Prime Minister Viktor Orbán - Photo: PMO

Orbán: Putting Hungary economy back on growth path in 2024 ‘realistic’ goal

Putting the Hungarian economy back on a growth path is a "realistic goal", Prime Minister Viktor Orbán said in an interview to commercial television TV2 on Wednesday. In his interview, Orbán also said European aid for Ukraine should come from outside the common budget or else members, including Hungary, would "suffer drawbacks".

The prime minister said he “could not exclude” inflation falling to around 7 percent by the end of December. While the government planned next year’s budget with inflation at 6 percent, “it now seems more likely that inflation will be lower, even as low as 5 percent,” he added. “My feeling is that we are on a good path,” Orbán said.

“In 2023 we were fighting that the situation should not be worse, next year we will work to make it better,” he said.

“From this aspect 2024 looks like a much more hopeful year than 2023 was,” he added.

Speaking about Ukraine, Orbán said he did not support that country’s EU accession. He said it was unprecedented for the EU to start integration talks with a country at war, adding that questions about the size of the country would be raised and “if those parts of Ukraine should also be integrated that Russia has occupied”. As Ukraine is a large country, the ramifications of its integration should be assessed “with the precision of an engineer”.

Orbán said farmers in central Europe were already in trouble and “agriculture could be destroyed through Ukraine’s integration”. Hungarian, Polish, and Slovak hauliers also have a problem because “Ukraine has been granted permission to enter the EU market”.

The EU has not provided an “objective analysis” of the possible impacts of Ukraine’s accession, Orbán said, adding that some estimates put “the extra amount the EU should somehow raise” between 150-190 billion euros “if it really wanted to integrate Ukraine”. All countries that have received assistance from the EU would “no longer be in the circle of assisted countries and all the money that has so far come to central Europe would go on to Ukraine, including agricultural subsidies,” he said.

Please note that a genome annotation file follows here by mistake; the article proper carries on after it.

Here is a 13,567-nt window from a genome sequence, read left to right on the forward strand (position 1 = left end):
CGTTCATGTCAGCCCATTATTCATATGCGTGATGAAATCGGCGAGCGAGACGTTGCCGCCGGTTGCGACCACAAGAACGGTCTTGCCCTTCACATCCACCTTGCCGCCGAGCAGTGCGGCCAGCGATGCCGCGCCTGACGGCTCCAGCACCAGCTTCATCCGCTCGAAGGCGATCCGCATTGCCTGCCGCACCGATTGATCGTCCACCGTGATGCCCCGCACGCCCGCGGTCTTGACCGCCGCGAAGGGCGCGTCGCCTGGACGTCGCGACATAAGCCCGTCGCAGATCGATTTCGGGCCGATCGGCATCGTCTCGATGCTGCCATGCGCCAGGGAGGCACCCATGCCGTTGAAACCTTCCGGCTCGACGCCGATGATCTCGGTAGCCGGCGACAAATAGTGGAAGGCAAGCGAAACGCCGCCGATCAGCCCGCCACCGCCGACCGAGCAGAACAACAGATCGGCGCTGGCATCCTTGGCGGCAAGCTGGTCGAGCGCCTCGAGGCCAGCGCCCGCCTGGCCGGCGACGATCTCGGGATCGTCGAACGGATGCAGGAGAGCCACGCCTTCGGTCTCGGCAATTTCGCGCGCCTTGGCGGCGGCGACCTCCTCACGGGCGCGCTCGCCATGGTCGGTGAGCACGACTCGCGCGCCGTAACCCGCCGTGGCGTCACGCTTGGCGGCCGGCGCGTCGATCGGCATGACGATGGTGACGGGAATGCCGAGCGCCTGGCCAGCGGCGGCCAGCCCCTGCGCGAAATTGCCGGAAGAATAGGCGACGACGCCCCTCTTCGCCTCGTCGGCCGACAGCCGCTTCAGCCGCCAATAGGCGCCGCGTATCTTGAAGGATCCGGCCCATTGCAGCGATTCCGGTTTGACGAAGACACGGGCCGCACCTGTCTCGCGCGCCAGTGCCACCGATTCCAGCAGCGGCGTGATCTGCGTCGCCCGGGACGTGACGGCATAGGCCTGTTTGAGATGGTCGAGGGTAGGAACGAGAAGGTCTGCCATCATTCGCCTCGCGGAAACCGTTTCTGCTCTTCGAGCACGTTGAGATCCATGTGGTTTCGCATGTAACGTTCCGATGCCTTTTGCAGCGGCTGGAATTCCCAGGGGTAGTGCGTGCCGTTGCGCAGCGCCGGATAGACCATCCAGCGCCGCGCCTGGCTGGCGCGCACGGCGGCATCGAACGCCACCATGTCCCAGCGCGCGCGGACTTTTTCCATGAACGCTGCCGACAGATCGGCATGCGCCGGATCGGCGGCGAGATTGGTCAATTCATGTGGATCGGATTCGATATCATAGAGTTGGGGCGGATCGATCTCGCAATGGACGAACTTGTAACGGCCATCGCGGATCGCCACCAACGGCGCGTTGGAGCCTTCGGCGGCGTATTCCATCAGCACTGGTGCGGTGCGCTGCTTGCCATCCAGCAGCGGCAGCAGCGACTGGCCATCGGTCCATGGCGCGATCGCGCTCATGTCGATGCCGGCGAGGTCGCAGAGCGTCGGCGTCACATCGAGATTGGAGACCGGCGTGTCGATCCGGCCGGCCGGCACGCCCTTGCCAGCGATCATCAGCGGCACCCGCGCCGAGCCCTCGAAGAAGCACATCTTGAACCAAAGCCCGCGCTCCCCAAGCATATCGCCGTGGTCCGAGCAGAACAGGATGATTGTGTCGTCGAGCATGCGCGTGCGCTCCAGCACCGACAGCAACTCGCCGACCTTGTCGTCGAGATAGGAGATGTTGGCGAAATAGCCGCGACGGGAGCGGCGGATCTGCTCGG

Providing EU financial support to Ukraine is a “complicated and difficult question because we don’t know yet where 50 billion euros for the purpose will come from,” Orbán said. “Should it come from the common budget, as currently planned, the budgets for other countries will miss that sum,” he said, adding that it meant that “we would also give Hungarians’ money to Ukraine”.

Hungary will not consent to those plans, Orbán said, and called for further talks on “how much, for how long, from what sources and through what methodology should be given to Ukraine.” Financial aid to Ukraine “must be ensured outside the EU budget or else members, including Hungary, will suffer a drawback,” he said.

Answering a question about next February’s EU summit, Orbán said he expected “thunder and lightning”. The Hungarian government aims to “ease a great part of the tension” at preparatory talks to create a situation in Brussels in which “decision should be made about a solution acceptable for everybody”.

Concerning Hungary’s staying away from a European Council vote on starting accession talks with Ukraine, Orbán said it had had to be avoided that the 26 other members “should force their will upon Hungary”. “It was difficult to stay out of all this and to stay alive at the same time,” he said. He said the vote should have been preceded by “more deliberation, calculations, and talks between ourselves before embarking on this adventure”.

“It is important to know what Europeans and Hungarians think about Ukraine’s EU accession,” the prime minister said.

“People in Europe live in democracies after all, that is why the Hungarian government has put Ukraine’s accession in the focus of the National Consultation public survey,” he said, adding that “apart from Hungary no other country wants to, is able to, or dares to ask the opinion of their citizens”.

Concerning the war in Ukraine, he said it was “not a war of the whole world, it is an internal issue between Slavs, which they have to settle between themselves.” He said the conflict must be prevented from “escalating into a war engulfing the whole world,” and urged a ceasefire and peace talks.

Asked about the “behaviour” of left wing Hungarian politicians in Brussels, Orbán said that even on national matters such as teachers’ wages or student grants they “always speak against the Hungarian government”.

Answering a question about the recently adopted sovereignty protection act, Orbán said it had been prompted by the transfer of foreign funds to the Hungarian opposition before the 2022 general elections.

“The law has been designed to make sure that Hungarians can decide for themselves what should happen in their country” and to prevent foreign influence.

Asked what Hungary can be most proud of in 2023, the prime minister noted the Nobel Prizes received by Hungarian scientists Katalin Kariko and Ferenc Krausz.

In a year-end message “to every Hungarian”, Orbán called for endurance and commitment for a good cause which he said “things will turn out well in the end”.

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